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Man in the Mirror

Man in the Mirror

Before October is over, I thought I should take the time to talk a little bit about National Cybersecurity Awareness Month, I.E., this one.

If you’ve been following my blog or roughly most of my cybersecurity-based stories for this publication, then you don’t need me to tell you how important cybersecurity is. Mass data breaches are common, and damages from cyber crime and spending to counter it is a steeply rising slope. It’s no surprise then that the theme of this awareness month is to “See Yourself in Cyber”.

What exactly does that mean for you, you might ask? Good question! A lot of things potentially. I attended a wonderful virtual panel hosted by Inkhouse and filled with incredibly talented women from across the industry who asked how we can better facilitate bringing diversity to an industry that is largely male and could do with a tan. They asked their target demographic to literally see themselves in cyber, to be part of the process enriching themselves and others.

Another common take on the theme has been to ask yourself what your security posture is. There’s an alarming statistic of businesses (mostly SMB’s) that have zero staff dedicated to cybersecurity. I wont even get started on how problematic that is but anyone in this day and age running a business with no IT security whatsoever isn’t playing with fire, they are running with scissors while on fire and taking a swan dive into a pool of gasoline. Our financial institutions have mechanisms in place to protect victims of cyber crime, to an extent, but it will ultimately cost those businesses valuable time and money.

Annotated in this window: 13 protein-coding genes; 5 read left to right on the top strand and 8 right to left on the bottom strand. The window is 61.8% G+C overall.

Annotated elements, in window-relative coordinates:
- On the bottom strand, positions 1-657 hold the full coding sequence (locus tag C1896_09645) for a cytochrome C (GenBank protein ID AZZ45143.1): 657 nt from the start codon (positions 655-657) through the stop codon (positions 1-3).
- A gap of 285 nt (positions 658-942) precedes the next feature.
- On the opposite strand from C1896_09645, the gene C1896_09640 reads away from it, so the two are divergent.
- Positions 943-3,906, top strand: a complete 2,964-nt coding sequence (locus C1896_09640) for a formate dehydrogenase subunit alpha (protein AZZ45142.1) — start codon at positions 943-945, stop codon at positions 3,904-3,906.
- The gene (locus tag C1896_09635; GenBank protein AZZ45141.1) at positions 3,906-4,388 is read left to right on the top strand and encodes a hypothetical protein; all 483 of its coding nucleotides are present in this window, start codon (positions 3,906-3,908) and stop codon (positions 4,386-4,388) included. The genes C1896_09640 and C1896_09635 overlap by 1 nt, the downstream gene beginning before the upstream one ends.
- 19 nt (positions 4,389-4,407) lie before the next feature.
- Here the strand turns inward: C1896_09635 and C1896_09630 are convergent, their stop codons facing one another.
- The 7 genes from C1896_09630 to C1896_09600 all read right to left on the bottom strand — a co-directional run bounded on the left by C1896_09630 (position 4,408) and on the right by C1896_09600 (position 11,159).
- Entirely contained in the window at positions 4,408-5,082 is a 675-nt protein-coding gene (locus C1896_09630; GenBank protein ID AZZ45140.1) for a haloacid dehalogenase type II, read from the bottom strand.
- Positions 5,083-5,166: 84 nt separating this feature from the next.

Lastly, I suppose I look at myself to see myself in cyber as an individual. On grading, I give myself a B. I have room to improve, without question, however I’ve made the effort to maintain a certain level of security procedure. I’ve also been fortunate to work for organizations with IT and cybersecurity departments that provide valuable education to employees while maintaining strict security practices. I am fairly confident I could recognize most phishing attempts, spoofed emails, and signs of malicious software at this point, and if I had any doubts, well, I KNOW a guy.

So, I invite you to do the same, before October is over, take a look at the man (or woman) in the mirror, see yourself in cyber, and ask if you’re prepared for any cybersecurity challenges you might face in the coming year.

“If you wanna make the world a better place, take a look at yourself and then make that change.”


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